xii, 275 pages : illustrations ; 24 cm
Includes bibliographical references (pages 259-266) and index.
The arc of the book -- Social failures and social solutions -- "Meet" platforms : eHarmony and Okcupid -- "Meet" platform : Twitter -- "Friend" platforms : Facebook and mixi -- "Meet" and "friend" platforms : LinkedIn & Friendster -- "Meet" and "friend" platform : MySpace -- Social strategies -- Low-cost "friend" social strategy at Zynga -- Low-cost "meet" social strategy at Yelp -- Social strategy at American Express -- Social strategy at Nike -- Building social strategy at XCard and Harvard Business Review -- Conclusions.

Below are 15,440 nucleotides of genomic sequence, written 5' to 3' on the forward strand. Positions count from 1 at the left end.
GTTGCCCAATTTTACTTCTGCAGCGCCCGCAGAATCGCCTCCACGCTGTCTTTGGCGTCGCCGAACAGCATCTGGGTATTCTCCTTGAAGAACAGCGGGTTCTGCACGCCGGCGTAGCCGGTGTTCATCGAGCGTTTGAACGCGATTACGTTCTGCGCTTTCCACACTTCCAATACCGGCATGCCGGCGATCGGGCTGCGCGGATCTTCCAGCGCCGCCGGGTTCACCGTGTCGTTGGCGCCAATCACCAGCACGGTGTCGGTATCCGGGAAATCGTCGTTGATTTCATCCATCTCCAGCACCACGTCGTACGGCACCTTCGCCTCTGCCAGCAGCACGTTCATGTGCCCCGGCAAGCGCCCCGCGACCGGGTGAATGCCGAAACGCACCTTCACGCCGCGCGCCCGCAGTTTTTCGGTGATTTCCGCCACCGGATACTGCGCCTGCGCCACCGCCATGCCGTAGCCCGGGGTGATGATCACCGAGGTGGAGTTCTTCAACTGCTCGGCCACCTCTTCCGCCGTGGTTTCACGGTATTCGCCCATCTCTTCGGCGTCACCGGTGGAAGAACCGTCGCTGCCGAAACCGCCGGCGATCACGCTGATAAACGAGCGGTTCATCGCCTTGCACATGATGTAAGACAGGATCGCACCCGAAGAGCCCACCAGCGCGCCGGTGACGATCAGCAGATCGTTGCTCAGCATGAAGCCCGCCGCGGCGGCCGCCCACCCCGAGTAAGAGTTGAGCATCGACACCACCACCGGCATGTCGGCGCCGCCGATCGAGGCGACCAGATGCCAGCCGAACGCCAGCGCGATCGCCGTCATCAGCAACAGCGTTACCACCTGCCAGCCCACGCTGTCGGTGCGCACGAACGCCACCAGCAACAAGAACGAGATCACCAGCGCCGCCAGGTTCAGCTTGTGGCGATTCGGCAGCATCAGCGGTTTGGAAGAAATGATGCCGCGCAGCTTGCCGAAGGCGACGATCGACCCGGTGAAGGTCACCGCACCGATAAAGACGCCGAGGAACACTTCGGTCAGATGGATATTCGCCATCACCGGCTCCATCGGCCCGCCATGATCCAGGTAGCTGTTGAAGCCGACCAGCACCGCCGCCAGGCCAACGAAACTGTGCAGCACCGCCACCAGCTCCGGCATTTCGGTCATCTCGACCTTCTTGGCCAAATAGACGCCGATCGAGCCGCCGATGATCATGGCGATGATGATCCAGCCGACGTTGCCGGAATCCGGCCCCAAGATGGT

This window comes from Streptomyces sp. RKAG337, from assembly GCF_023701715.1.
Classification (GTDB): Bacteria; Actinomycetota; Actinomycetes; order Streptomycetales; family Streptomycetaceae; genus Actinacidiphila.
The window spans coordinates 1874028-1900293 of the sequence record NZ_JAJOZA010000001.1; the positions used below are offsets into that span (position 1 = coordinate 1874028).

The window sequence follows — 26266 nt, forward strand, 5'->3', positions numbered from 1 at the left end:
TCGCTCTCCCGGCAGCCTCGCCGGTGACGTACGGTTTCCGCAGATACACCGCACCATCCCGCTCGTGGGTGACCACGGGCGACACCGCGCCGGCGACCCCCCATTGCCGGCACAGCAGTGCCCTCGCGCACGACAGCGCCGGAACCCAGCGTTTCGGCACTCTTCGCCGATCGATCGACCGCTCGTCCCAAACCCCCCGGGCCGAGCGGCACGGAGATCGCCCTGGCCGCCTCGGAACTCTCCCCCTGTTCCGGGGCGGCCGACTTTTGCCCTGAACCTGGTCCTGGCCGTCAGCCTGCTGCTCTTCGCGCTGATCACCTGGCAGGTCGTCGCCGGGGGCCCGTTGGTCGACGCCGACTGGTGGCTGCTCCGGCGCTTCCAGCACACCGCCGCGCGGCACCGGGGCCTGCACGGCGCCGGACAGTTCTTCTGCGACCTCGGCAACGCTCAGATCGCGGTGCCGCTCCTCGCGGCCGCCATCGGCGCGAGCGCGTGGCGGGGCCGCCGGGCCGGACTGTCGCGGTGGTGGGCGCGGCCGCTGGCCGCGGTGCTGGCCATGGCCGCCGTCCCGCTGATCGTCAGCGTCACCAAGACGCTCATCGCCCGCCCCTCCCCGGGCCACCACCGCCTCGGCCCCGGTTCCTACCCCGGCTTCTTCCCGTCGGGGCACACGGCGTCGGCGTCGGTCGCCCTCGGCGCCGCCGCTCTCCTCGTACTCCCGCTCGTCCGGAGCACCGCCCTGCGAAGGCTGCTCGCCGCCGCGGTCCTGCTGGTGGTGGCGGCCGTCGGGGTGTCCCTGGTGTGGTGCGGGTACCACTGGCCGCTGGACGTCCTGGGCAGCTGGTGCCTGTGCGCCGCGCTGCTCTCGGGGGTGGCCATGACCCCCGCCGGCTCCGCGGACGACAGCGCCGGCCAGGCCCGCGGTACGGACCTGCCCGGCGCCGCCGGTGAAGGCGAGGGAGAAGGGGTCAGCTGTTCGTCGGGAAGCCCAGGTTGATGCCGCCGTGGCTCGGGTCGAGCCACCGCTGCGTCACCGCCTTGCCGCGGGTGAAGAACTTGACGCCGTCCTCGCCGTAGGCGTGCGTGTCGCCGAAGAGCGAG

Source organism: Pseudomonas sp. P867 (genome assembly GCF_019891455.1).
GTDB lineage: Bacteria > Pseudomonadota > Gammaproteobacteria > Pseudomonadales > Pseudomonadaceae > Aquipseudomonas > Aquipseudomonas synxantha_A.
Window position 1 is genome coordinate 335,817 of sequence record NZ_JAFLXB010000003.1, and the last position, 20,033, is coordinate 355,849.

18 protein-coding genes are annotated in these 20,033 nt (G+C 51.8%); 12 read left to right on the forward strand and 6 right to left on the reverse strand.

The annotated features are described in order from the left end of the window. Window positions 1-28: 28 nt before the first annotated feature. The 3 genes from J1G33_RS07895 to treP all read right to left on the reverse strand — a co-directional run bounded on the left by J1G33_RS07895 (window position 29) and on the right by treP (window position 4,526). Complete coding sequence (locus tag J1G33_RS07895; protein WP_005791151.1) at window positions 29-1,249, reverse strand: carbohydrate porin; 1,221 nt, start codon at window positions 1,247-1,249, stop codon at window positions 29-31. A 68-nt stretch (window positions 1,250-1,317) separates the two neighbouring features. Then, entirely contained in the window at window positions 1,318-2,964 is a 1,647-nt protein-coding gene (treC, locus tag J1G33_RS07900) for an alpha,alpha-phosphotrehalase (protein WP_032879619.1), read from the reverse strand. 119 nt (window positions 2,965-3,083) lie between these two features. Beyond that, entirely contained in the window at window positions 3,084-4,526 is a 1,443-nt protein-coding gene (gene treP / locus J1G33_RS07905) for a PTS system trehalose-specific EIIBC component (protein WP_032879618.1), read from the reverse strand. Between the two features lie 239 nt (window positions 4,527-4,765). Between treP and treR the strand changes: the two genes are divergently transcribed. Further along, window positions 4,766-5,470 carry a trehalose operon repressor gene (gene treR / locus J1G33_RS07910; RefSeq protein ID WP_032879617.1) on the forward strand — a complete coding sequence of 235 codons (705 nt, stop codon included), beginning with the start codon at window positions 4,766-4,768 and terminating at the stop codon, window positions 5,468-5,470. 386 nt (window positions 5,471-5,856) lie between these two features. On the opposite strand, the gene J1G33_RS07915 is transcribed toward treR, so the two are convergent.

Drawing on his analysis of proprietary data from social media sites, Piskorski argues that the secret of successful ones is that they allow people to fulfill social needs that either can't be met offline or can be met only at much greater cost. This insight provides the key to how companies can leverage social platforms to create a sustainable competitive advantage. Companies need to help people interact with each other before they will promote products to their friends or help companies in other ways. Done right, a company's social media should benefit customers and the firm. Piskorski calls this "a social strategy," and he describes how companies such as Yelp and Zynga have done it, providing not only a story- and data-driven explanation for the explosion of social media but also an invaluable, concrete road map for any company that wants to tap the marketing potential of this remarkable phenomenon.
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